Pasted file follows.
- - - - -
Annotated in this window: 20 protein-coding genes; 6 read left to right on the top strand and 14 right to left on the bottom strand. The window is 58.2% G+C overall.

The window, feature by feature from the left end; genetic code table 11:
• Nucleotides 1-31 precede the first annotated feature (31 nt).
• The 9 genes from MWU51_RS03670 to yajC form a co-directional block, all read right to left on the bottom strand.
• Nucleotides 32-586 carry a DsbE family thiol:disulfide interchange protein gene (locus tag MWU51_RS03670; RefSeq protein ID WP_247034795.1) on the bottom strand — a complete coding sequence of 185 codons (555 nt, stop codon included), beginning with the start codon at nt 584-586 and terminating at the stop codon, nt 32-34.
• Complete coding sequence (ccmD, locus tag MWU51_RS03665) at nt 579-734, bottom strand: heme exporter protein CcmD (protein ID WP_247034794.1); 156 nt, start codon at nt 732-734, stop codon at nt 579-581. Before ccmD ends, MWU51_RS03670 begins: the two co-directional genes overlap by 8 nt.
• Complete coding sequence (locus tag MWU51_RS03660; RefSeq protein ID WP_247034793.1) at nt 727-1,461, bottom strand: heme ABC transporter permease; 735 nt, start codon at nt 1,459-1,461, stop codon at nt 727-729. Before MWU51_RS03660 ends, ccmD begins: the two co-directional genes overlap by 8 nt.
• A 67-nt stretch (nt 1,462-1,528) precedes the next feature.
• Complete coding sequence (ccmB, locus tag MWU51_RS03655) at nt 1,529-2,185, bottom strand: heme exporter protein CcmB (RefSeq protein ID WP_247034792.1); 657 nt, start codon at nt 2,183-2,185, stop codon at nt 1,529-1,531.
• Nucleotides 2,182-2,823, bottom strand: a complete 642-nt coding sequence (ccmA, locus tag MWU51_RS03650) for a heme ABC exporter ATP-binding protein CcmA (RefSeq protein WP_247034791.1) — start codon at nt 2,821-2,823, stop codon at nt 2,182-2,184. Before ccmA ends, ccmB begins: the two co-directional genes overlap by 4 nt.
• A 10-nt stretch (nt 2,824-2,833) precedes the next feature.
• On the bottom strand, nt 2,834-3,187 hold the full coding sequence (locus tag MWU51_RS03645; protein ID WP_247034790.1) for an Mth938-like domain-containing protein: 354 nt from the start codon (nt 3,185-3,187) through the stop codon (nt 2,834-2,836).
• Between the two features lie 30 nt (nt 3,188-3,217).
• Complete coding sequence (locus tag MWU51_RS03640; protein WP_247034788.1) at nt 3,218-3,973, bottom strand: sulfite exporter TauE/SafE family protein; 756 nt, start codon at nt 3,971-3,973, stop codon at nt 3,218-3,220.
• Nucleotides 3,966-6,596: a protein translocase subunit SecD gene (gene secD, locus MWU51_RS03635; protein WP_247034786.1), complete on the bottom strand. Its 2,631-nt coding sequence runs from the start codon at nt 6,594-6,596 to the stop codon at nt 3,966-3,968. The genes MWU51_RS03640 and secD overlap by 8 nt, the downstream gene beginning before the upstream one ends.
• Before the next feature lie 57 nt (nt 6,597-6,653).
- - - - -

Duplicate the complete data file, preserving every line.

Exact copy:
Annotated in this window: 20 protein-coding genes; 6 read left to right on the top strand and 14 right to left on the bottom strand. The window is 58.2% G+C overall.

The window, feature by feature from the left end; genetic code table 11:
• Nucleotides 1-31 precede the first annotated feature (31 nt).
• The 9 genes from MWU51_RS03670 to yajC form a co-directional block, all read right to left on the bottom strand.
• Nucleotides 32-586 carry a DsbE family thiol:disulfide interchange protein gene (locus tag MWU51_RS03670; RefSeq protein ID WP_247034795.1) on the bottom strand — a complete coding sequence of 185 codons (555 nt, stop codon included), beginning with the start codon at nt 584-586 and terminating at the stop codon, nt 32-34.
• Complete coding sequence (ccmD, locus tag MWU51_RS03665) at nt 579-734, bottom strand: heme exporter protein CcmD (protein ID WP_247034794.1); 156 nt, start codon at nt 732-734, stop codon at nt 579-581. Before ccmD ends, MWU51_RS03670 begins: the two co-directional genes overlap by 8 nt.
• Complete coding sequence (locus tag MWU51_RS03660; RefSeq protein ID WP_247034793.1) at nt 727-1,461, bottom strand: heme ABC transporter permease; 735 nt, start codon at nt 1,459-1,461, stop codon at nt 727-729. Before MWU51_RS03660 ends, ccmD begins: the two co-directional genes overlap by 8 nt.
• A 67-nt stretch (nt 1,462-1,528) precedes the next feature.
• Complete coding sequence (ccmB, locus tag MWU51_RS03655) at nt 1,529-2,185, bottom strand: heme exporter protein CcmB (RefSeq protein ID WP_247034792.1); 657 nt, start codon at nt 2,183-2,185, stop codon at nt 1,529-1,531.
• Nucleotides 2,182-2,823, bottom strand: a complete 642-nt coding sequence (ccmA, locus tag MWU51_RS03650) for a heme ABC exporter ATP-binding protein CcmA (RefSeq protein WP_247034791.1) — start codon at nt 2,821-2,823, stop codon at nt 2,182-2,184. Before ccmA ends, ccmB begins: the two co-directional genes overlap by 4 nt.
• A 10-nt stretch (nt 2,824-2,833) precedes the next feature.
• On the bottom strand, nt 2,834-3,187 hold the full coding sequence (locus tag MWU51_RS03645; protein ID WP_247034790.1) for an Mth938-like domain-containing protein: 354 nt from the start codon (nt 3,185-3,187) through the stop codon (nt 2,834-2,836).
• Between the two features lie 30 nt (nt 3,188-3,217).
• Complete coding sequence (locus tag MWU51_RS03640; protein WP_247034788.1) at nt 3,218-3,973, bottom strand: sulfite exporter TauE/SafE family protein; 756 nt, start codon at nt 3,971-3,973, stop codon at nt 3,218-3,220.
• Nucleotides 3,966-6,596: a protein translocase subunit SecD gene (gene secD, locus MWU51_RS03635; protein WP_247034786.1), complete on the bottom strand. Its 2,631-nt coding sequence runs from the start codon at nt 6,594-6,596 to the stop codon at nt 3,966-3,968. The genes MWU51_RS03640 and secD overlap by 8 nt, the downstream gene beginning before the upstream one ends.
• Before the next feature lie 57 nt (nt 6,597-6,653).